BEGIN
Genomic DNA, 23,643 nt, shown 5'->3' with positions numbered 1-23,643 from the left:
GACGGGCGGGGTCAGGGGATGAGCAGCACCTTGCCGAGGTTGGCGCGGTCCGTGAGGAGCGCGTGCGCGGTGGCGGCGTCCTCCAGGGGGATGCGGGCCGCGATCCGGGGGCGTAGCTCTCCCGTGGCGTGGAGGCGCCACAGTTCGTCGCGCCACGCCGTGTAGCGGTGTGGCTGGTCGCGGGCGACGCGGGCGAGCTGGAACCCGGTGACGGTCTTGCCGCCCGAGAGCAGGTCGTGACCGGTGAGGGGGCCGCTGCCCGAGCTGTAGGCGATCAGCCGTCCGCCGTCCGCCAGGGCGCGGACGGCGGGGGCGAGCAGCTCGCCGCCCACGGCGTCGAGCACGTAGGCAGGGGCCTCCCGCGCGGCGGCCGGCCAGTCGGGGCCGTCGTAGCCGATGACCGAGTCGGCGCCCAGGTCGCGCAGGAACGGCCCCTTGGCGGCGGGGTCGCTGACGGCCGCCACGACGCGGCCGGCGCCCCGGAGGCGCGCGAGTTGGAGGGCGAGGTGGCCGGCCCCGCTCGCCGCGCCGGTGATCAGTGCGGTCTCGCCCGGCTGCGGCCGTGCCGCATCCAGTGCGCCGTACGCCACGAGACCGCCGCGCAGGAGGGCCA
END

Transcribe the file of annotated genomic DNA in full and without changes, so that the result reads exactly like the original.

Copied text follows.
Genomic DNA, 23,643 nt, shown 5'->3' with positions numbered 1-23,643 from the left:
GACGGGCGGGGTCAGGGGATGAGCAGCACCTTGCCGAGGTTGGCGCGGTCCGTGAGGAGCGCGTGCGCGGTGGCGGCGTCCTCCAGGGGGATGCGGGCCGCGATCCGGGGGCGTAGCTCTCCCGTGGCGTGGAGGCGCCACAGTTCGTCGCGCCACGCCGTGTAGCGGTGTGGCTGGTCGCGGGCGACGCGGGCGAGCTGGAACCCGGTGACGGTCTTGCCGCCCGAGAGCAGGTCGTGACCGGTGAGGGGGCCGCTGCCCGAGCTGTAGGCGATCAGCCGTCCGCCGTCCGCCAGGGCGCGGACGGCGGGGGCGAGCAGCTCGCCGCCCACGGCGTCGAGCACGTAGGCAGGGGCCTCCCGCGCGGCGGCCGGCCAGTCGGGGCCGTCGTAGCCGATGACCGAGTCGGCGCCCAGGTCGCGCAGGAACGGCCCCTTGGCGGCGGGGTCGCTGACGGCCGCCACGACGCGGCCGGCGCCCCGGAGGCGCGCGAGTTGGAGGGCGAGGTGGCCGGCCCCGCTCGCCGCGCCGGTGATCAGTGCGGTCTCGCCCGGCTGCGGCCGTGCCGCATCCAGTGCGCCGTACGCCACGAGACCGCCGCGCAGGAGGGCCA